There are goats in the area, some of them once owned by the family we stay with. See Anne Aylor's film about their goats here,  (at 4.10 mins) But that was some years ago and the goats have long since taken themselves up into the surrounding woods and hills. 
But back in Mostar there are goats-a-plenty. They are on the hillside at the end of Oha and Masa Maslo's garden where I stay when I am there. (Oha is Director of Mostar Rock School) Twice a day a goat-herder walks his animals slowly across my eyes. I hear their bells before I see them emerge from the trees onto the sage-covered rocks. Even when I can't see them I hear their bells as I sit on the terrace which faces onto a garden full of cherry, pomegranate, figs and walnut trees. Wildflowers in the nearby field attract Cleopatra butterflies, Plain Tigers and a profusion of Simple Whites. Bees from Masa's hives buzz in and out from the sage bushes the goats feed from. The hill rises up to Mount Velez and we seem to be at the base of a bowl, in a hidden valley which induces a feeling of remoteness, peace and isolation.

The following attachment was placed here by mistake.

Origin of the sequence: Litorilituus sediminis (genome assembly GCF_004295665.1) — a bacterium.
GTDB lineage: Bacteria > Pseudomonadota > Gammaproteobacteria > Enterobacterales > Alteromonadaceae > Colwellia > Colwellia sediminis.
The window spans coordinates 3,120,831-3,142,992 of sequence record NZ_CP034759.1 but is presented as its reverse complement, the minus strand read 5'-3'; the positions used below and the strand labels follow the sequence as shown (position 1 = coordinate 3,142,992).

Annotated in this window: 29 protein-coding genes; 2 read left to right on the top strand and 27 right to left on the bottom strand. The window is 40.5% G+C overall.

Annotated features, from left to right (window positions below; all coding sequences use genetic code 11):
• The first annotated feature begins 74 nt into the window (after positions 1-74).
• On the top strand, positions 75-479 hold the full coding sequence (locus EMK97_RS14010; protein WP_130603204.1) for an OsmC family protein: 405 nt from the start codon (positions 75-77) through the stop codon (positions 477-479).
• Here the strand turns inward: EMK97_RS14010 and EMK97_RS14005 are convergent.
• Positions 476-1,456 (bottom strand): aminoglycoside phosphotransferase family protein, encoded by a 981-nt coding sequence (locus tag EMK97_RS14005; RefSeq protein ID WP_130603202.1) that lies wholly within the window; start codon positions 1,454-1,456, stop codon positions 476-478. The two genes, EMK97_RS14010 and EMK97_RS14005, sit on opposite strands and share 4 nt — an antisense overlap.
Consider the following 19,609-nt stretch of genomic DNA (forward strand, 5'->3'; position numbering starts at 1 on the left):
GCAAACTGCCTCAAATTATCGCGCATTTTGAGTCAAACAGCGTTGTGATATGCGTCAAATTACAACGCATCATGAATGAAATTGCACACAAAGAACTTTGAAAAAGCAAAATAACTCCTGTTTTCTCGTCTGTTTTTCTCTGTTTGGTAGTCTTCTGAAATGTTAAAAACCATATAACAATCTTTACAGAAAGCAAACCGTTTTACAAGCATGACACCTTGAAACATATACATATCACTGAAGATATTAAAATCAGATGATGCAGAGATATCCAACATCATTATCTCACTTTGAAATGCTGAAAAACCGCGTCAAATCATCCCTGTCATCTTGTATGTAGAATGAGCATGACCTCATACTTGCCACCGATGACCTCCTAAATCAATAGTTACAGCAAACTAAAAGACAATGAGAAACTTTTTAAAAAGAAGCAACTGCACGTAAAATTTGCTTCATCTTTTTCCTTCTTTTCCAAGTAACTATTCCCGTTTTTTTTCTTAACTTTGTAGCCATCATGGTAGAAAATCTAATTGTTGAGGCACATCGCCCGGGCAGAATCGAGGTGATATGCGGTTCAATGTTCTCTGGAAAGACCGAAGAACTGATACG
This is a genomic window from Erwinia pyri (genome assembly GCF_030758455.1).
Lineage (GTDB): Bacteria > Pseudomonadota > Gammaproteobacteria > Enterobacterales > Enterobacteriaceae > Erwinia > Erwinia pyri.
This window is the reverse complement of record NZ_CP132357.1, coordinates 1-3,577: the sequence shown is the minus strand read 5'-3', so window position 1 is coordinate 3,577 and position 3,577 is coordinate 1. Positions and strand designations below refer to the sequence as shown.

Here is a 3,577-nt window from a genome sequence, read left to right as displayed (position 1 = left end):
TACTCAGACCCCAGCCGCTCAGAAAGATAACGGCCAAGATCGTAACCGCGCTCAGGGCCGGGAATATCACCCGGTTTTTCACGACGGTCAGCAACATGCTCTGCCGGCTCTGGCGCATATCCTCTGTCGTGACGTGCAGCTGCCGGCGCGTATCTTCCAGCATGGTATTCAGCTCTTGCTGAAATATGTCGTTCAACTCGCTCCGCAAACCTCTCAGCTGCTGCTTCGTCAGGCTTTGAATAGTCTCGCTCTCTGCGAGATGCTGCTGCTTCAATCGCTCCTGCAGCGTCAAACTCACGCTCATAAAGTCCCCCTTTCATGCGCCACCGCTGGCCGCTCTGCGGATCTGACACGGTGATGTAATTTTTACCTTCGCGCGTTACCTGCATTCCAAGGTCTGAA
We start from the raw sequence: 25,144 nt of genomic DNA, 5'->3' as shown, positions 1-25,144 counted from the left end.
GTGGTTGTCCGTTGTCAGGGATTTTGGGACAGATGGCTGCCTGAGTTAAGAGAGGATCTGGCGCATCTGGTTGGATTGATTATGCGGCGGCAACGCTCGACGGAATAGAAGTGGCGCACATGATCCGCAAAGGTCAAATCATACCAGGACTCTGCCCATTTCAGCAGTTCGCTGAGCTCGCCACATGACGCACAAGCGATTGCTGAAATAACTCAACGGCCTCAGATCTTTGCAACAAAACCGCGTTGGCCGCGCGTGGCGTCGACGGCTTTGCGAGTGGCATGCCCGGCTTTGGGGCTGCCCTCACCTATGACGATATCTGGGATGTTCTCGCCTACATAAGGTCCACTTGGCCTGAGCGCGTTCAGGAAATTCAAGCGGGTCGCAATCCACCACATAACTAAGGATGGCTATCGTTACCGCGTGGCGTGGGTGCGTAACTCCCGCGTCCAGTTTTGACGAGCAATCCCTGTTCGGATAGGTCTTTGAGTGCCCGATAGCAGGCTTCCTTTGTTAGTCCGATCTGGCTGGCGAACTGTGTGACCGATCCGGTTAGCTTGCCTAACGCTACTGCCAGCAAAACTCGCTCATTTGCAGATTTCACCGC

Of course this is all an illusion. The herder is a refugee from central Bosnia, eking out a subsistence living with the help of his animals. The hillside is still peppered with mines. The wildflowers in that field are there because the family who owned the land fled when the area was under bombardment.
I see and hear the goats, but's that's it. But the two Maslo dogs are free-range and spend time on the hillside. For sure they must tread through goat detritus. Lovely dogs, they jump up to greet me whenever possible and it is possible that they brought me the streptococcal. 
But are the goats to blame for my hospital stay? Of course not. I am to blame for not building up my immune system after the February operation. I won't make the same mistake again. I have been told that the Russian military developed Neuropeptide Bioregulators that are great as immune builders. So I will move east of the Balkans and seek help from the Russians. Then it will be back to sitting on the Maslo terrace, waiting for the goats.